Settlements will be the next focus for protest activities by the ISM. In the beginning of April a group of Palestinian activists and foreign nationals will attempt to peacefully occupy an area of expropriated land near Bethlehem. They plan to bring caravans and establish a presence on the site. To Andoni, any actions involving settlements are actually more dangerous than those directed against Israeli military targets. The soldiers are disciplined and experienced at dealing with crowds. The settlers are armed and unpredictable. Following one protest, a Palestinian activist was shot in the back and paralyzed by a settler. International activists have frequently been jailed during protests, but the Israeli government is usually eager to be rid of them.

The ISM is growing. Hundreds of citizens and community or political leaders regularly come from Europe to participate in non-violent resistance to Israeli occupation. Members of the Italian Parliament were among the most recent delegations. They bring with them media attention from their home countries and take back with them new insights into the situation on the ground in Palestine. “When people come from England, immediately the BBC is following us,” Andoni said. Usually only the most violent episodes attract the attention of the international media, but the ISM hopes to change that.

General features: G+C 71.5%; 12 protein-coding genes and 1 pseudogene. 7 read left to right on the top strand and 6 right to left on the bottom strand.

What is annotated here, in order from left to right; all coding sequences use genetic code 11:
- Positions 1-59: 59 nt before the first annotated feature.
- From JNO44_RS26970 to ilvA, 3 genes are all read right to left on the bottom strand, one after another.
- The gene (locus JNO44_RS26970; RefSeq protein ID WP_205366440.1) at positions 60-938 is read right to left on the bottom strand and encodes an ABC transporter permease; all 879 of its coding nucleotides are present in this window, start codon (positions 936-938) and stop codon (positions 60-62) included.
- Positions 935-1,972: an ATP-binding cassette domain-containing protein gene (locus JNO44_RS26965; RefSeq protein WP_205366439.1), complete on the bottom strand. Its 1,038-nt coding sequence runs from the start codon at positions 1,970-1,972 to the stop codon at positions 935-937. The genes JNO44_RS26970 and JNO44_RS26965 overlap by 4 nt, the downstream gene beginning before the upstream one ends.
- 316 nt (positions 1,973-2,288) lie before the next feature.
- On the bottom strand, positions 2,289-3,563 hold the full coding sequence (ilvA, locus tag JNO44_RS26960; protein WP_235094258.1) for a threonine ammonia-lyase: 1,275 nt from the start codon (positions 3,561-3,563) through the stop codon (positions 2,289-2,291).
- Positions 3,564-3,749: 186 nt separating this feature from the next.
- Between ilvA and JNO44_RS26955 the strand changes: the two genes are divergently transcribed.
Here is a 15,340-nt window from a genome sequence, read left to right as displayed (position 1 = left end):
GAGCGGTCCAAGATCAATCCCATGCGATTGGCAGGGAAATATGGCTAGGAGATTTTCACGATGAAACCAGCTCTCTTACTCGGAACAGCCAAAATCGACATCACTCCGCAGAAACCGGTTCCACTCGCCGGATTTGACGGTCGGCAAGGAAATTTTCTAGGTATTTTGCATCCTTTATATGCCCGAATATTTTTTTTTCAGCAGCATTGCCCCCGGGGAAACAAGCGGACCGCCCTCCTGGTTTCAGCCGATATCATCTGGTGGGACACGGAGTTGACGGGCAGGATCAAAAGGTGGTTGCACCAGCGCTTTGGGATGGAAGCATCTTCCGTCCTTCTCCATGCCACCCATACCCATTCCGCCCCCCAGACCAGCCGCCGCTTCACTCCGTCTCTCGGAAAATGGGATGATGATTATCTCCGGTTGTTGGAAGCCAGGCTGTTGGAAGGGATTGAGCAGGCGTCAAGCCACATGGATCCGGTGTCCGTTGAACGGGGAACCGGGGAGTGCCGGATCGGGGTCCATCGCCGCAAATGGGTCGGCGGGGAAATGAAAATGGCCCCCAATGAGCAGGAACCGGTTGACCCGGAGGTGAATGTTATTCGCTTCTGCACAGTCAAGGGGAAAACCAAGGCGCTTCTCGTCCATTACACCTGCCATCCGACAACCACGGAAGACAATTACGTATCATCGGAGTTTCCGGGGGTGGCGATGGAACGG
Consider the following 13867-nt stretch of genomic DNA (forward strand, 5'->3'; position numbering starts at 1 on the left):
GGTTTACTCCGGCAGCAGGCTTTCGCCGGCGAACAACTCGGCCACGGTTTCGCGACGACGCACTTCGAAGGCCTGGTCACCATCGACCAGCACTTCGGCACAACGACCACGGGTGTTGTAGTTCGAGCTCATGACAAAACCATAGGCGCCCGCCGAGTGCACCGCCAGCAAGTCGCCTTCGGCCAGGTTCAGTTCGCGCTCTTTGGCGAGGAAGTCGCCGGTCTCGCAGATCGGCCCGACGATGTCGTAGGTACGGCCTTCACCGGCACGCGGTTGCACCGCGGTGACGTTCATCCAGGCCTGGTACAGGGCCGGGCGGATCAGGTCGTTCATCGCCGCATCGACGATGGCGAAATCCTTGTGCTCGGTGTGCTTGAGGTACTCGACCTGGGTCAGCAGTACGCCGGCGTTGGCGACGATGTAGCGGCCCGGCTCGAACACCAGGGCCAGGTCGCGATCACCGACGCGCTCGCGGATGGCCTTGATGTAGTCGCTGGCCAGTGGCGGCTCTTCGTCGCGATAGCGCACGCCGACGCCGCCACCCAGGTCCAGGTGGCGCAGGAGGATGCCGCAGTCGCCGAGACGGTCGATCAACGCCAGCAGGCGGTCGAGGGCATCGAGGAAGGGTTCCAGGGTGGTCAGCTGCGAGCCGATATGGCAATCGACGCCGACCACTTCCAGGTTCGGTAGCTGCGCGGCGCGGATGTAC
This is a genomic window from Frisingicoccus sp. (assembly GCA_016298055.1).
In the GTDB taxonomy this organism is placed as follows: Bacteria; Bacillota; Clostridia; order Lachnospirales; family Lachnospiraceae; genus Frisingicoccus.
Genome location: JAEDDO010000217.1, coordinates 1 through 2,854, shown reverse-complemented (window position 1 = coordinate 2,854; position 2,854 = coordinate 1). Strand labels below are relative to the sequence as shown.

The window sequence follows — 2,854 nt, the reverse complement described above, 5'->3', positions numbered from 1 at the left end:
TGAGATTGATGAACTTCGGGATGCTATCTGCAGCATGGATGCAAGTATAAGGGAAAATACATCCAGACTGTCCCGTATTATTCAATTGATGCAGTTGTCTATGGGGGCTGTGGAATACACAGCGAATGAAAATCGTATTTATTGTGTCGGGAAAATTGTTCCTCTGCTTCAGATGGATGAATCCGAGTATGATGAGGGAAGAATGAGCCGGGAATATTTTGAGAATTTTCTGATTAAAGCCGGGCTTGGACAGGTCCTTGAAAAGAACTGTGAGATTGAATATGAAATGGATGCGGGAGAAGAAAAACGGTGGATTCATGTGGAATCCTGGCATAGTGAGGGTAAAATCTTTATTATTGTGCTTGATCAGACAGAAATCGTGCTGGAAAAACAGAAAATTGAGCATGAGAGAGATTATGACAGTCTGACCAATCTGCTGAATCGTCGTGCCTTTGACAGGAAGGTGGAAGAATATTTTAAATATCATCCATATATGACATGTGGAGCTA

The religious establishment is beginning to play a more active role in the Israeli-Palestinian conflict as well. Andoni noticed this increased activism at the meeting of the World Council of Churches (WCC) in Geneva. Many church groups, as well as secular organizations, are planning to keep a permanent presence in the Occupied Territories in order to facilitate more sustained and effective action. Rather than mounting a campaign only every couple of months, it will be possible to sustain weekly resistance activities. Civil society organizations in Palestine are also joining the struggle. The ISM is able to operate anywhere in the West Bank, but the Gaza Strip remains closed.

Andoni feels that it is thanks in part to the non-violent resistance activity that “we are seeing signs of a crack” in Israel’s formerly united polity. More and more reserve officers are refusing to serve in the Occupied Territories. Israeli generals are advocating unilateral pull-out from the West Bank and Gaza. At this point, Andoni believes it is time for Palestinians to unite and continue with resistance activities that will build sympathy and understanding for their cause. “If we have [a] chance, the only chance is to be together.”

The above text is based on remarks delivered on 27 February 2002 by Ghassan Andoni. The speakers’ views do not necessarily reflect those of the Center for Policy Analysis on Palestine or The Jerusalem Fund. This “For the Record” may be used without permission but with proper attribution to Palestine Center.

This information first appeared in “For the Record” No. 103, 27 February 2002.